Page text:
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Intellectual property – trade marks/passing off Victoria Plum Ltd (t/a as “Victoria Plumb”) v Victorian Plumbing Ltd and others

Published on 20 March 2017

When will keyword bidding constitute trade mark infringement or passing off?

The facts

The claimant (Victoria Plum) and the first defendant (Victorian Plumbing) were bathroom retailers which operated primarily online. They had co-existed under their highly similar names since 2001.

The claimant alleged that the defendant had infringed its trade marks by (1) bidding on its name and minor variations of it (“victoria plumb”, “victoria plum” and “victorian plumb”) as online search engine terms, and (2) by displaying its own marks (“victoria plumbing” and “victorian plumbing”) in advertisements on searches of those terms.

The claimant argued that an average customer who typed into Google the names “Victoria Plumb” or “Victoria Plum” is looking for, and expecting to find, advertisements for the claimant’s website. It submitted that the public were being confused by advertisements for the defendant’s websites, since the signs “Victorian Plum”, “Victoria Plumbing” and “Victorian Plumbing” were confusingly similar to the claimant’s marks.

The defendant admitted that the signs were confusingly similar, but relied on a defence of honest and concurrent use – namely that, having co-existed peaceably without complaint over many years, the parties had to live with the resulting confusion, and that the claimant’s trade mark did not constitute a unique guarantee of origin for those customers who were confused. In addition, the defendant alleged that the claimant was estopped from pursuing its claim by the fact that it had likewise bid on “Victorian Plumbing” as a keyword from 2011 to 2016. Finally, the defendant submitted a counterclaim for passing off.

The decision

The judge found the signs complained of were “Victoria Plumb” and trivial variations on that sign. This constituted use of signs identical to, or immaterially different from, the claimant’s trade marks.

The judge went on to find that the claimant had established a valuable reputation and goodwill in the name “Victoria Plumb”, and that the keywords were identical or confusingly similar to the claimant’s marks. Further, there was nothing in the defendant’s advertisements which indicated that they were not for a business of or connected with the claimant. The presentation of the defendant’s advertisements did not enable normally informed and reasonably attentive internet users (or enabled them only with difficulty) to ascertain whether the goods or services referred to originated from the claimant, from an undertaking connected with it, or from a third party. The acts complained of therefore satisfied the Google France test for trade mark infringement.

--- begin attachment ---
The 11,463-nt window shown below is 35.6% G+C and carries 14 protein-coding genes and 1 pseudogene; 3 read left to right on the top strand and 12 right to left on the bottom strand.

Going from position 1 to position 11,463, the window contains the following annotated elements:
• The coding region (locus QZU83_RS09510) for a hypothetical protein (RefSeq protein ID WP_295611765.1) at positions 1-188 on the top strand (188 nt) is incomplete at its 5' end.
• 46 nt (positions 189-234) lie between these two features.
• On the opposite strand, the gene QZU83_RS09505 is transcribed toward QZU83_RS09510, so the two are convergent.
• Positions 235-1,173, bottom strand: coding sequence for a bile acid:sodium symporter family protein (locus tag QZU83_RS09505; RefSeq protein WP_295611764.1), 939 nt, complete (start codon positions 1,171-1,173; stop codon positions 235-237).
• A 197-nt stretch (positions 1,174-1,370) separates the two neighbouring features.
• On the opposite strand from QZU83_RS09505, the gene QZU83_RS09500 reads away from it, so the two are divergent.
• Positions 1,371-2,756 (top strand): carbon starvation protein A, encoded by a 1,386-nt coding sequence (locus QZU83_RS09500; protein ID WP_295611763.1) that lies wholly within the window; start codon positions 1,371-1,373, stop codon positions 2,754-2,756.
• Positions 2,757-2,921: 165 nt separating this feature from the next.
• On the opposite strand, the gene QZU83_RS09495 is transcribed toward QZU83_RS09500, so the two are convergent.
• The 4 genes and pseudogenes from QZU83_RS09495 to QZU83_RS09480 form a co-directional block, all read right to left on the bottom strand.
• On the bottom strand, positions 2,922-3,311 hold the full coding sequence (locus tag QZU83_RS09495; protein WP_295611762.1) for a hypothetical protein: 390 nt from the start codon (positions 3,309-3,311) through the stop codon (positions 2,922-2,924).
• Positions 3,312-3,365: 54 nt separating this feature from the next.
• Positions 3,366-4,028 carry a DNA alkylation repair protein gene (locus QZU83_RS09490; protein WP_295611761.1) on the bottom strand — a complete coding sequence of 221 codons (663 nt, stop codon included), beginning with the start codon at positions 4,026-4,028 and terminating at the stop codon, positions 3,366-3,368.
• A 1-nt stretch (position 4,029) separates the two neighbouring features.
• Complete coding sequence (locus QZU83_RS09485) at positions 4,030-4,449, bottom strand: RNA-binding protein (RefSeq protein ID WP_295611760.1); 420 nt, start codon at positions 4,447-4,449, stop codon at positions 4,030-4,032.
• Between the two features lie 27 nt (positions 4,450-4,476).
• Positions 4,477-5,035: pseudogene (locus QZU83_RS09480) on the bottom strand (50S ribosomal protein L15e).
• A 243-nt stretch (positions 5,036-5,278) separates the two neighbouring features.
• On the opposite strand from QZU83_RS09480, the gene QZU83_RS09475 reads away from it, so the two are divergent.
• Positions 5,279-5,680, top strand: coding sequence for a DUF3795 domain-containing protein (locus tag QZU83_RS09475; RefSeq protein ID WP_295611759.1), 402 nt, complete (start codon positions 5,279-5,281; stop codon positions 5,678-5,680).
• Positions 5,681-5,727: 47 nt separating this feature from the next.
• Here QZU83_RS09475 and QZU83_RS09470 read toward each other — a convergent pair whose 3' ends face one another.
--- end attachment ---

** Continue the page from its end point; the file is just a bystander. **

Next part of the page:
The judge set out the factors which will ordinarily be taken into account in determining the application of the honest concurrent use defence. He concluded that the defendant could not claim honest concurrent use of the claimant’s marks for the simple reason that it had never used those marks other than by bidding on them as keywords. Accordingly, the defendant was liable to the claimant for trade mark infringement.

With regards to the counterclaim for passing off, the judge found that the defendant had built up sufficient goodwill in the name “Victorian Plumbing” to be able to bring a passing off claim against the claimant. Internet users who searched for “Victorian Plumbing” were likely to be looking for the defendant’s website, and, as a result
of the claimant’s keyword bidding, were likely to be presented with the claimant’s advertisements. This meant that a substantial proportion of the public were likely to have been misled into believing that the claimant was, or was connected with, the defendant, which constituted misrepresentation. Accordingly, the defendant’s counterclaim for passing off was also successful.

Why is this important?

This is the first time that passing off has been made out in relation to a keyword trade mark infringement case in the UK, and the first time that the defence of honest concurrent use has been considered in the context of bidding on keywords.

Any practical tips?

Businesses should review any use of third party trade marks in connection with their online advertisements to confirm whether this may amount to trade mark infringement and/or passing off (in accordance with the guidance from Google France).